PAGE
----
Josef Herman was an artist who fled from Poland, through Belgium to Glasgow and then to Wales. All his family were killed in the Holocaust. For 11 years he and his wife Catriona made their home in Ystradgynlais.

    Miner with a Dog 1968
    Josef Herman (1911–2000)
    Oil on canvas
    H 93.7 x W 121.1 cm
    y Gaer Museum, Art Gallery & Library
    Miner with a Dog
    © estate of Josef Herman. All rights reserved, DACS 2021. Photo credit: y Gaer Museum, Art Gallery & Library

  • Sarah Snazell (1965-99) produced this work in 1998. It shows identical, three-quarter length, windswept women locked together against the backdrop of the Blorenge mountain, near Abergavenny. Blindfolded, the doubles feel rather than see their opponent and it is difficult to be sure which is dominant. The close focus creates both drama and immediacy.


    Sarah painted mainly in oil on very large canvasses, often using the Black Mountains around Abergavenny as a background.


    'One of the most original and talented feminine figurative painters to have emerged from Wales in the past decade. Her approach is from a feminine perspective and her subject is herself mostly in a Welsh landscape.' - Anne Price Owen

    Doppelganger 1998
    Sarah Snazell (1965–1999)
    Oil on canvas
    H 143 x W 120 cm
    y Gaer Museum, Art Gallery & Library
    Doppelganger
    © the copyright holder. Photo credit: y Gaer Museum, Art Gallery & Library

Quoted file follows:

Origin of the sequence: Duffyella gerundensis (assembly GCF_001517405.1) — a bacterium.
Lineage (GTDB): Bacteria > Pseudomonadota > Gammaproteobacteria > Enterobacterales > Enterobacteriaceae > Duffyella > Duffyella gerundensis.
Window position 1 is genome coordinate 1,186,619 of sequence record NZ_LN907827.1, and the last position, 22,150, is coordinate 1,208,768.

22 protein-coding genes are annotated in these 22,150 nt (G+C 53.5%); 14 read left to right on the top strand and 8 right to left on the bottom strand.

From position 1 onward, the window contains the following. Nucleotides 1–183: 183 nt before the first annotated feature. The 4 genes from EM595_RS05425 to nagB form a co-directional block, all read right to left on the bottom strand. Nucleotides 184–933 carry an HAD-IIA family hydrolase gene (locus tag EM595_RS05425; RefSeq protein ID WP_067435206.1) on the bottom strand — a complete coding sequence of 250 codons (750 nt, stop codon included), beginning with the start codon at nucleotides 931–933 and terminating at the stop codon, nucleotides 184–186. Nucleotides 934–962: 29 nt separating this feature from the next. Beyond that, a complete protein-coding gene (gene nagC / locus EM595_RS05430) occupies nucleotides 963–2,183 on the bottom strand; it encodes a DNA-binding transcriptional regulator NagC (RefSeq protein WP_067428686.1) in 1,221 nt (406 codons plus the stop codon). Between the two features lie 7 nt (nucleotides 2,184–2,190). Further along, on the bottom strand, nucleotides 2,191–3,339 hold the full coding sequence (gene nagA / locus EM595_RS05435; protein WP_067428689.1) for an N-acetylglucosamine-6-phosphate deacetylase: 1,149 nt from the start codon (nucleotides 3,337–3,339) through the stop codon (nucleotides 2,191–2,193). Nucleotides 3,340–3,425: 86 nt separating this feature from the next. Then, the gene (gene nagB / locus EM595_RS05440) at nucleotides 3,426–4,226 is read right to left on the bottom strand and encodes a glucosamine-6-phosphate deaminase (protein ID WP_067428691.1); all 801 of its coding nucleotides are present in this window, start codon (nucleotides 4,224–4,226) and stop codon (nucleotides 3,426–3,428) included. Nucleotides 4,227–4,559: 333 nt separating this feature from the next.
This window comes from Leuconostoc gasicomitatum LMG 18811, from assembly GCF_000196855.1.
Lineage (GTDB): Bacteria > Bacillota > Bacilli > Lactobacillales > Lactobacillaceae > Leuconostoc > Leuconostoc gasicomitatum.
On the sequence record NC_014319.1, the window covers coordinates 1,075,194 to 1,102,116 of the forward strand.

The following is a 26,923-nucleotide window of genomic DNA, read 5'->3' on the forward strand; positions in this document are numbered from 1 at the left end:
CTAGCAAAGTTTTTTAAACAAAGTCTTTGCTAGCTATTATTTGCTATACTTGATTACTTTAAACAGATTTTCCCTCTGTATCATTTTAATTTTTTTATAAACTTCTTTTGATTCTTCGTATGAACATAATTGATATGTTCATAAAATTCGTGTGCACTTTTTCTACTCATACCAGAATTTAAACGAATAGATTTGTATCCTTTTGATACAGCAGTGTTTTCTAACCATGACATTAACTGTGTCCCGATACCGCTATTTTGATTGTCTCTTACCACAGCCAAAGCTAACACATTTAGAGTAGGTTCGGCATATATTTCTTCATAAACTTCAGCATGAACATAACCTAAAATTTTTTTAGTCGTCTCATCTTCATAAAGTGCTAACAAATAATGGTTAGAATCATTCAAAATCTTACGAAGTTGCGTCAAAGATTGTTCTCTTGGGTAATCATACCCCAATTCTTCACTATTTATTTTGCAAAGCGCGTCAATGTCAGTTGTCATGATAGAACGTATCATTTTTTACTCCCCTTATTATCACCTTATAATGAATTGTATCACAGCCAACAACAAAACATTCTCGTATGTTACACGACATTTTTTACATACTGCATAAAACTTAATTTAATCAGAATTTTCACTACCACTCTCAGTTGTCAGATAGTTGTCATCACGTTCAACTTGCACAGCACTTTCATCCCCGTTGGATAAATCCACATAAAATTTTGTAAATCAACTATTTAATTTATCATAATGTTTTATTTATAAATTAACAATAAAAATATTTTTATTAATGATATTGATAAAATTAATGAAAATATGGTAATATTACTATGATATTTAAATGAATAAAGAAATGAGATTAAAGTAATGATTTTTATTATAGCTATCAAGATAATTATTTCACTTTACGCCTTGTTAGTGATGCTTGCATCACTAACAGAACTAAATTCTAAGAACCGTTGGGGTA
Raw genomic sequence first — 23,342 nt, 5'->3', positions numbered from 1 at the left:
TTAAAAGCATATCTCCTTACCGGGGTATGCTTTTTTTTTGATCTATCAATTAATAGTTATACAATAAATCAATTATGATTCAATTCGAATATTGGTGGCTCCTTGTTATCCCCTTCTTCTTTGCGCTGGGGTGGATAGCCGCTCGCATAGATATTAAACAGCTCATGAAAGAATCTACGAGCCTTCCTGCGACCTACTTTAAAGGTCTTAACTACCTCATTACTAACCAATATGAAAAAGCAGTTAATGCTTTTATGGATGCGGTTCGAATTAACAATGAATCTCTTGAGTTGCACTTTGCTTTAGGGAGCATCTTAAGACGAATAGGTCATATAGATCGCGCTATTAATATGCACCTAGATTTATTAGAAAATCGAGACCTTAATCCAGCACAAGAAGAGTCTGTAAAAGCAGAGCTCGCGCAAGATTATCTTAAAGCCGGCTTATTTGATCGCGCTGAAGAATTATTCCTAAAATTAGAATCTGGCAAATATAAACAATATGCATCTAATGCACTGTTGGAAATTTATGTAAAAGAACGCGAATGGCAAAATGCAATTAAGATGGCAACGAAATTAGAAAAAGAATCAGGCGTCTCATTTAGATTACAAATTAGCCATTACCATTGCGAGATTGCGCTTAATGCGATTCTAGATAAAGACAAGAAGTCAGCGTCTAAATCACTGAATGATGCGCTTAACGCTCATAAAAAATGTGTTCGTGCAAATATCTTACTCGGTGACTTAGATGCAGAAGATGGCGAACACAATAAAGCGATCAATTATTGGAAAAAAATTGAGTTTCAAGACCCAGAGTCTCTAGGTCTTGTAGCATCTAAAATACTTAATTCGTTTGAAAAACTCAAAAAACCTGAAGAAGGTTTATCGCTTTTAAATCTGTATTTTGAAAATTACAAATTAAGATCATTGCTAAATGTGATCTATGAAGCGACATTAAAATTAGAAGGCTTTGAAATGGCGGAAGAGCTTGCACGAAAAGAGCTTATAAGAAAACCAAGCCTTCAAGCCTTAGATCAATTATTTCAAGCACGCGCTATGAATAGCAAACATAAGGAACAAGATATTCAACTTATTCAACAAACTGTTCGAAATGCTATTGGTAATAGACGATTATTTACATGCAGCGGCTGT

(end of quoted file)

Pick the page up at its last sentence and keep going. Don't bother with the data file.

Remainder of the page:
• Adelina Patti (1843–1919) was the most celebrated operatic soprano of her day and performed all over Europe and America. In 1878 she bought Craig-y-Nos Castle and lived there with Ernesto Nicolini, another opera singer whom she later married. Here she is watching Nicolini landing a salmon by the Pantyscallog bridge near Sennybridge.


    Patti was born in Madrid, the daughter of two Italian opera singers. She made her professional debut in Donizetti's Lucia di Lammermoor in 1859 and enjoyed such success at Covent Garden the next year that she bought a house in London, and came to regard Britain as her home. She performed all over Europe and the United States over the next 20 years, and her thrilling soprano voice was hugely admired.

    Madame Patti Watching Nicolini Landing a Salmon, Pont Pantysgallog c.1880
    John Ernest Breun (1862–1921)
    Oil on canvas
    H 76 x W 63 cm
    y Gaer Museum, Art Gallery & Library
    Madame Patti Watching Nicolini Landing a Salmon, Pont Pantysgallog
    Photo credit: y Gaer Museum, Art Gallery & Library

  • In 1940 the Welsh-speaking inhabitants were removed from Mynydd Epynt to create a military firing range. Ivor Davies (born 1935) uses earth from the Epynt and images of destruction to reflect the tensions affecting such communities throughout Wales. Looming above is the half invisible figure of Taranis, the Celtic god of thunder, with a human head and the body of a hoofed animal. Dry leaves and newspaper are locked into the surface, suggesting a vast landscape. Flames come from the roof of a building patched with a photograph of Trawsfynydd nuclear power station and Chinese script for thunder recalls the wheels of storming chariots, in a synthesis of ancient and contemporary signs and symbols.

    Taranis (Thundergod) 1992
    Ivor Davies (b.1935)
    Acrylic & mixed media on canvas
    H 122 x W 153 cm
    y Gaer Museum, Art Gallery & Library
    Taranis (Thundergod)
    © Ivor Davies. Photo credit: y Gaer Museum, Art Gallery & Library